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Newborn Screening for Severe Combined Immunodeficiency (SCID) in a High-Risk Population

This study has been completed.
Sponsor:
ClinicalTrials.gov Identifier:
NCT00845416
First Posted: February 18, 2009
Last Update Posted: July 16, 2012
The safety and scientific validity of this study is the responsibility of the study sponsor and investigators. Listing a study does not mean it has been evaluated by the U.S. Federal Government. Read our disclaimer for details.
Information provided by (Responsible Party):
University of California, San Francisco
  Purpose
The goal of the proposed research is to establish the validity of a newborn screening method for severe combined immunodeficiency (SCID). The assay to be used is developed on the basis of PCR quantification of T-cell receptor excision circles (TRECs) that is absent in SCID patients, thus correlating with the disease

Condition
Severe Combined Immunodeficiency T Cell Lymphocytopenia

Study Type: Observational
Study Design: Observational Model: Cohort
Time Perspective: Prospective
Official Title: Newborn Screening for SCID in a High-Risk Population

Resource links provided by NLM:


Further study details as provided by University of California, San Francisco:

Enrollment: 1800
Study Start Date: March 2009
Study Completion Date: November 2011
Primary Completion Date: November 2011 (Final data collection date for primary outcome measure)
Detailed Description:
To show that early diagnosis of SCID with a TREC screening assay can warrant timely treatment of the disease and avoid life-threatening infections on patients. Babies with SCID are unable to fight infections. They become severely ill in their first months of life and do not survive unless their immune systems can be restored. SCID can be treated by bone marrow transplant if recognized early. The newborn screening test to be employed in this study is designed to diagnose SCID before infections occur. By conducting a pilot testing program in a high-risk population on the Navajo Indian Reservation, where one in 2,000 infants is born with SCID, we hope to confirm the benefits of newborn screening for early diagnosis of SCID
  Eligibility

Information from the National Library of Medicine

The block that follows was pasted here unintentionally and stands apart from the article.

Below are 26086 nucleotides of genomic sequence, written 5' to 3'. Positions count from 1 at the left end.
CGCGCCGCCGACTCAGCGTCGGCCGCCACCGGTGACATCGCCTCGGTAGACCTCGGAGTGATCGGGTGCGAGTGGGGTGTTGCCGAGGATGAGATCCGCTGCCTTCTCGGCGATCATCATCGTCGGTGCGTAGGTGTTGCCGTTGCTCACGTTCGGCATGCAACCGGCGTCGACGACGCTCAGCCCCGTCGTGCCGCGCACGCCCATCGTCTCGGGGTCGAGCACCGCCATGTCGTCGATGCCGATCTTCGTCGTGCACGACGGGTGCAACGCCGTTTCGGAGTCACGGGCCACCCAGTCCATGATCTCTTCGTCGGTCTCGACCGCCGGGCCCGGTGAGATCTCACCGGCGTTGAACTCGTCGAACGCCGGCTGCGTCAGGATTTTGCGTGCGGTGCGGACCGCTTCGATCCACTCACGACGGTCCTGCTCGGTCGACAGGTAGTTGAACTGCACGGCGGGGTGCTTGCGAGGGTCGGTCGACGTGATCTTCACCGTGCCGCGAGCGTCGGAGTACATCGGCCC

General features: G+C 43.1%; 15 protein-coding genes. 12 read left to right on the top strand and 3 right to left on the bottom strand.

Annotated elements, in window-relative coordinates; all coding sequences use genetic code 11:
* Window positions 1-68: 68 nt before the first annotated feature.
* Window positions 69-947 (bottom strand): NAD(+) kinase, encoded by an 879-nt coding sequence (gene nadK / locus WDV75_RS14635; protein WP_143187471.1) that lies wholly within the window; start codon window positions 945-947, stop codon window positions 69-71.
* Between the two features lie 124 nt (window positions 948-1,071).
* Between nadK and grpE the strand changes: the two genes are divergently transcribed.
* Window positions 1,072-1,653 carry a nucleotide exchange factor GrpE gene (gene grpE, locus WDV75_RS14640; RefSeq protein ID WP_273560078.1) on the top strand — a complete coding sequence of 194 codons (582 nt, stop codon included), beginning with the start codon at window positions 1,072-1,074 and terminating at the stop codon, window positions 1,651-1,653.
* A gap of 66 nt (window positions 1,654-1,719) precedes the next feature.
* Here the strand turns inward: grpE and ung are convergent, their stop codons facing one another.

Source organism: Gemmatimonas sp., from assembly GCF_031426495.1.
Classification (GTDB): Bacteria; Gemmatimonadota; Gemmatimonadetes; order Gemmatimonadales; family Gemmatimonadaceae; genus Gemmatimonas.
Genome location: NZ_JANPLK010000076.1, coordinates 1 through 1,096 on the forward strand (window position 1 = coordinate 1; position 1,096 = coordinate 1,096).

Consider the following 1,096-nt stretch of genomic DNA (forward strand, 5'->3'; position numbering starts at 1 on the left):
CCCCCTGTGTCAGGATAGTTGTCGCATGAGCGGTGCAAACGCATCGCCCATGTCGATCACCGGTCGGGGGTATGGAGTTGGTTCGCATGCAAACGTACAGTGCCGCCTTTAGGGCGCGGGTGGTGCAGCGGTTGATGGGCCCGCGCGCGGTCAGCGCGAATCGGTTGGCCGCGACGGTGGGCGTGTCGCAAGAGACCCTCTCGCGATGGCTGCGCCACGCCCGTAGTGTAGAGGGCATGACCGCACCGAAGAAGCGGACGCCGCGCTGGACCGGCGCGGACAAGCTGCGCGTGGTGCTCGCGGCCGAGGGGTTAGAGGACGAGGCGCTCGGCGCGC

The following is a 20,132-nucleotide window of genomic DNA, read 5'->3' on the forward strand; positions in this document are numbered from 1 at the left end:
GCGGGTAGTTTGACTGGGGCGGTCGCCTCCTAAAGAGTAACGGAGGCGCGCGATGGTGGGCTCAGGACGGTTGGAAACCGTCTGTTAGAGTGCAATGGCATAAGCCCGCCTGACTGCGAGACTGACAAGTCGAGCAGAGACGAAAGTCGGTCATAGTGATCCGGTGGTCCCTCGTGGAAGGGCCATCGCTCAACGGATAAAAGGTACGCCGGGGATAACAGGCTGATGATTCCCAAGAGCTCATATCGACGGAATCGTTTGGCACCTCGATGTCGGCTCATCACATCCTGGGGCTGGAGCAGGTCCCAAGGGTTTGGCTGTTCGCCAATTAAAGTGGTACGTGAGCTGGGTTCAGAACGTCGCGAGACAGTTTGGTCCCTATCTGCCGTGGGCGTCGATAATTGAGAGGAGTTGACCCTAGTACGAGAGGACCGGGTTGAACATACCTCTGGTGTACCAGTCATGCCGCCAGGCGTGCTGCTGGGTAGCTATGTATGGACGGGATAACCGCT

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Ages Eligible for Study:   up to 30 Days   (Child)
Sexes Eligible for Study:   All
Accepts Healthy Volunteers:   No
Sampling Method:   Non-Probability Sample
Study Population
Navajo Indians
Criteria

Inclusion Criteria:

  • Birth in a study hospital on the Navajo Reservation

Exclusion Criteria:

  Contacts and Locations
Information from the National Library of Medicine

To learn more about this study, you or your doctor may contact the study research staff using the contact information provided by the sponsor.

Please refer to this study by its ClinicalTrials.gov identifier (NCT number): NCT00845416


Locations
United States, Arizona
Chinle Hospital
Chinle, Arizona, United States
Tuba City Hospital
Tuba City, Arizona, United States
Sponsors and Collaborators
University of California, San Francisco
  More Information

Responsible Party: University of California, San Francisco
ClinicalTrials.gov Identifier: NCT00845416     History of Changes
Other Study ID Numbers: H55235-32562-01
R03HD060311 ( U.S. NIH Grant/Contract )
First Submitted: February 17, 2009
First Posted: February 18, 2009
Last Update Posted: July 16, 2012
Last Verified: July 2012

Keywords provided by University of California, San Francisco:
TREC
T cell
Primary Immunodeficiency
PID
Navajo
SCID

Additional relevant MeSH terms:
Immunologic Deficiency Syndromes
Severe Combined Immunodeficiency
Lymphopenia
Immune System Diseases
Infant, Newborn, Diseases
DNA Repair-Deficiency Disorders
Metabolic Diseases
Leukopenia
Leukocyte Disorders
Hematologic Diseases